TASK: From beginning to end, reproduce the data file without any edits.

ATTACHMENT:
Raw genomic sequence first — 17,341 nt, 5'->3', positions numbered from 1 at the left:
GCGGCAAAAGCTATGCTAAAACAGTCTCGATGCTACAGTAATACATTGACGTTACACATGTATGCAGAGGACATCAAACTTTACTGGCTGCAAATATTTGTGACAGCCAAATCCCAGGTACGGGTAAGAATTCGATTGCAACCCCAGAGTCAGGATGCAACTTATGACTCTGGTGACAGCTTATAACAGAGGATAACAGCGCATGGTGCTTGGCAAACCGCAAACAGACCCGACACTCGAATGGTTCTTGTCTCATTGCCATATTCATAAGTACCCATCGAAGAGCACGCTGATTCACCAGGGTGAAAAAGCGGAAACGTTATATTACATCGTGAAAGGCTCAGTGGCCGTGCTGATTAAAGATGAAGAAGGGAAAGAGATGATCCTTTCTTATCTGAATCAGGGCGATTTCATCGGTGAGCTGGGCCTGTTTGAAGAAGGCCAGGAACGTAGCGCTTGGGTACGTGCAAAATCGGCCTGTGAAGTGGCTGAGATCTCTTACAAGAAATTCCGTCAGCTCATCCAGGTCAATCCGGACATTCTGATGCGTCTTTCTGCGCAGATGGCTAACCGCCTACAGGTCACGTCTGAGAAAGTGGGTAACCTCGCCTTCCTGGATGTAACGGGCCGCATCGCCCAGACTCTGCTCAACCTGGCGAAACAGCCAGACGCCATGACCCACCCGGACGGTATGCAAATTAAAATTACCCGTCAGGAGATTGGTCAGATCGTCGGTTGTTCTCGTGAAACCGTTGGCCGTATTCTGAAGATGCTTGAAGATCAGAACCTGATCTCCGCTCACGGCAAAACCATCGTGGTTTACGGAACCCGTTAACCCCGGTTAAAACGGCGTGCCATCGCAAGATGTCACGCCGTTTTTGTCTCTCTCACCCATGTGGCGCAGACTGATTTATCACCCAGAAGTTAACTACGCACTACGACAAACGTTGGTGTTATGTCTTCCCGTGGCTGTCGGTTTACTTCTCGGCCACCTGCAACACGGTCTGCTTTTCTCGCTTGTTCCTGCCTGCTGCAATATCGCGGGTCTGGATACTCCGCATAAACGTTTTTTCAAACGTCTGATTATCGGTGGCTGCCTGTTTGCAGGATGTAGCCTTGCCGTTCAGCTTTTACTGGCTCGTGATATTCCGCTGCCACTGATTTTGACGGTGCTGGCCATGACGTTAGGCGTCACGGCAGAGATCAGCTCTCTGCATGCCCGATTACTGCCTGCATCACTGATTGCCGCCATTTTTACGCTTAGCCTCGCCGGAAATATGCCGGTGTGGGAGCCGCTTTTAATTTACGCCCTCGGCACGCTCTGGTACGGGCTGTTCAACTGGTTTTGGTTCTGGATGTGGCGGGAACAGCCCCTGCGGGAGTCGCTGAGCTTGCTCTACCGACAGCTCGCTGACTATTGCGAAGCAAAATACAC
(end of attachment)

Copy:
Raw genomic sequence first — 17,341 nt, 5'->3', positions numbered from 1 at the left:
GCGGCAAAAGCTATGCTAAAACAGTCTCGATGCTACAGTAATACATTGACGTTACACATGTATGCAGAGGACATCAAACTTTACTGGCTGCAAATATTTGTGACAGCCAAATCCCAGGTACGGGTAAGAATTCGATTGCAACCCCAGAGTCAGGATGCAACTTATGACTCTGGTGACAGCTTATAACAGAGGATAACAGCGCATGGTGCTTGGCAAACCGCAAACAGACCCGACACTCGAATGGTTCTTGTCTCATTGCCATATTCATAAGTACCCATCGAAGAGCACGCTGATTCACCAGGGTGAAAAAGCGGAAACGTTATATTACATCGTGAAAGGCTCAGTGGCCGTGCTGATTAAAGATGAAGAAGGGAAAGAGATGATCCTTTCTTATCTGAATCAGGGCGATTTCATCGGTGAGCTGGGCCTGTTTGAAGAAGGCCAGGAACGTAGCGCTTGGGTACGTGCAAAATCGGCCTGTGAAGTGGCTGAGATCTCTTACAAGAAATTCCGTCAGCTCATCCAGGTCAATCCGGACATTCTGATGCGTCTTTCTGCGCAGATGGCTAACCGCCTACAGGTCACGTCTGAGAAAGTGGGTAACCTCGCCTTCCTGGATGTAACGGGCCGCATCGCCCAGACTCTGCTCAACCTGGCGAAACAGCCAGACGCCATGACCCACCCGGACGGTATGCAAATTAAAATTACCCGTCAGGAGATTGGTCAGATCGTCGGTTGTTCTCGTGAAACCGTTGGCCGTATTCTGAAGATGCTTGAAGATCAGAACCTGATCTCCGCTCACGGCAAAACCATCGTGGTTTACGGAACCCGTTAACCCCGGTTAAAACGGCGTGCCATCGCAAGATGTCACGCCGTTTTTGTCTCTCTCACCCATGTGGCGCAGACTGATTTATCACCCAGAAGTTAACTACGCACTACGACAAACGTTGGTGTTATGTCTTCCCGTGGCTGTCGGTTTACTTCTCGGCCACCTGCAACACGGTCTGCTTTTCTCGCTTGTTCCTGCCTGCTGCAATATCGCGGGTCTGGATACTCCGCATAAACGTTTTTTCAAACGTCTGATTATCGGTGGCTGCCTGTTTGCAGGATGTAGCCTTGCCGTTCAGCTTTTACTGGCTCGTGATATTCCGCTGCCACTGATTTTGACGGTGCTGGCCATGACGTTAGGCGTCACGGCAGAGATCAGCTCTCTGCATGCCCGATTACTGCCTGCATCACTGATTGCCGCCATTTTTACGCTTAGCCTCGCCGGAAATATGCCGGTGTGGGAGCCGCTTTTAATTTACGCCCTCGGCACGCTCTGGTACGGGCTGTTCAACTGGTTTTGGTTCTGGATGTGGCGGGAACAGCCCCTGCGGGAGTCGCTGAGCTTGCTCTACCGACAGCTCGCTGACTATTGCGAAGCAAAATACAC